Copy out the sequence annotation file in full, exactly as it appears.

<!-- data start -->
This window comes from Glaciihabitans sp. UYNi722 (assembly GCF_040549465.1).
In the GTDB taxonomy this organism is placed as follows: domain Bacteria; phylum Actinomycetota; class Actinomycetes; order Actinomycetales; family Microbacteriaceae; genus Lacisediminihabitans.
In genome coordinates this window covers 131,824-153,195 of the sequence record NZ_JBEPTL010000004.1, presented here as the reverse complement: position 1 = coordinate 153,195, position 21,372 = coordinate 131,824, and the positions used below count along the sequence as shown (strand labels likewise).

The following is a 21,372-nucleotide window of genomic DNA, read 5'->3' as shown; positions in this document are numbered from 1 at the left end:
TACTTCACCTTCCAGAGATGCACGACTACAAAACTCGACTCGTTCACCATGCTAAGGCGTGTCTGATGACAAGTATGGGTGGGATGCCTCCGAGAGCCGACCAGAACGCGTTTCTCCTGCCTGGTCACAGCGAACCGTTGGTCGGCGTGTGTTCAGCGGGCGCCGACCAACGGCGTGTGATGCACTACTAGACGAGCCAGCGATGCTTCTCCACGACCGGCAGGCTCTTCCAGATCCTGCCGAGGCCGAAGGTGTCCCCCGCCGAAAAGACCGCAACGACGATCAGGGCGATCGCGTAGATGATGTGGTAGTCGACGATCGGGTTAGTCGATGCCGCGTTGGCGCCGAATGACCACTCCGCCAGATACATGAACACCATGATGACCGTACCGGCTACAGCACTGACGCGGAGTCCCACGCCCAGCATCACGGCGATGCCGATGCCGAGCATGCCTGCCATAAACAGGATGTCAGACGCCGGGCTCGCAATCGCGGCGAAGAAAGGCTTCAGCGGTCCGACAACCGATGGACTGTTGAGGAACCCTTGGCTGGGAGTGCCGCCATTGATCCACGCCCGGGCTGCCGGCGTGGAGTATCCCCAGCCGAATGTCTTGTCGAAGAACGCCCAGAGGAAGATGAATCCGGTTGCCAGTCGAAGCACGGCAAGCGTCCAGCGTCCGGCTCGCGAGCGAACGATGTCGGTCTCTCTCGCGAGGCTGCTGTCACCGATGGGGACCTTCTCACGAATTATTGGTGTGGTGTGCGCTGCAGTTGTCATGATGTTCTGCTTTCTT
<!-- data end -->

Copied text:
This window comes from Glaciihabitans sp. UYNi722 (assembly GCF_040549465.1).
In the GTDB taxonomy this organism is placed as follows: domain Bacteria; phylum Actinomycetota; class Actinomycetes; order Actinomycetales; family Microbacteriaceae; genus Lacisediminihabitans.
In genome coordinates this window covers 131,824-153,195 of the sequence record NZ_JBEPTL010000004.1, presented here as the reverse complement: position 1 = coordinate 153,195, position 21,372 = coordinate 131,824, and the positions used below count along the sequence as shown (strand labels likewise).

The following is a 21,372-nucleotide window of genomic DNA, read 5'->3' as shown; positions in this document are numbered from 1 at the left end:
TACTTCACCTTCCAGAGATGCACGACTACAAAACTCGACTCGTTCACCATGCTAAGGCGTGTCTGATGACAAGTATGGGTGGGATGCCTCCGAGAGCCGACCAGAACGCGTTTCTCCTGCCTGGTCACAGCGAACCGTTGGTCGGCGTGTGTTCAGCGGGCGCCGACCAACGGCGTGTGATGCACTACTAGACGAGCCAGCGATGCTTCTCCACGACCGGCAGGCTCTTCCAGATCCTGCCGAGGCCGAAGGTGTCCCCCGCCGAAAAGACCGCAACGACGATCAGGGCGATCGCGTAGATGATGTGGTAGTCGACGATCGGGTTAGTCGATGCCGCGTTGGCGCCGAATGACCACTCCGCCAGATACATGAACACCATGATGACCGTACCGGCTACAGCACTGACGCGGAGTCCCACGCCCAGCATCACGGCGATGCCGATGCCGAGCATGCCTGCCATAAACAGGATGTCAGACGCCGGGCTCGCAATCGCGGCGAAGAAAGGCTTCAGCGGTCCGACAACCGATGGACTGTTGAGGAACCCTTGGCTGGGAGTGCCGCCATTGATCCACGCCCGGGCTGCCGGCGTGGAGTATCCCCAGCCGAATGTCTTGTCGAAGAACGCCCAGAGGAAGATGAATCCGGTTGCCAGTCGAAGCACGGCAAGCGTCCAGCGTCCGGCTCGCGAGCGAACGATGTCGGTCTCTCTCGCGAGGCTGCTGTCACCGATGGGGACCTTCTCACGAATTATTGGTGTGGTGTGCGCTGCAGTTGTCATGATGTTCTGCTTTCTT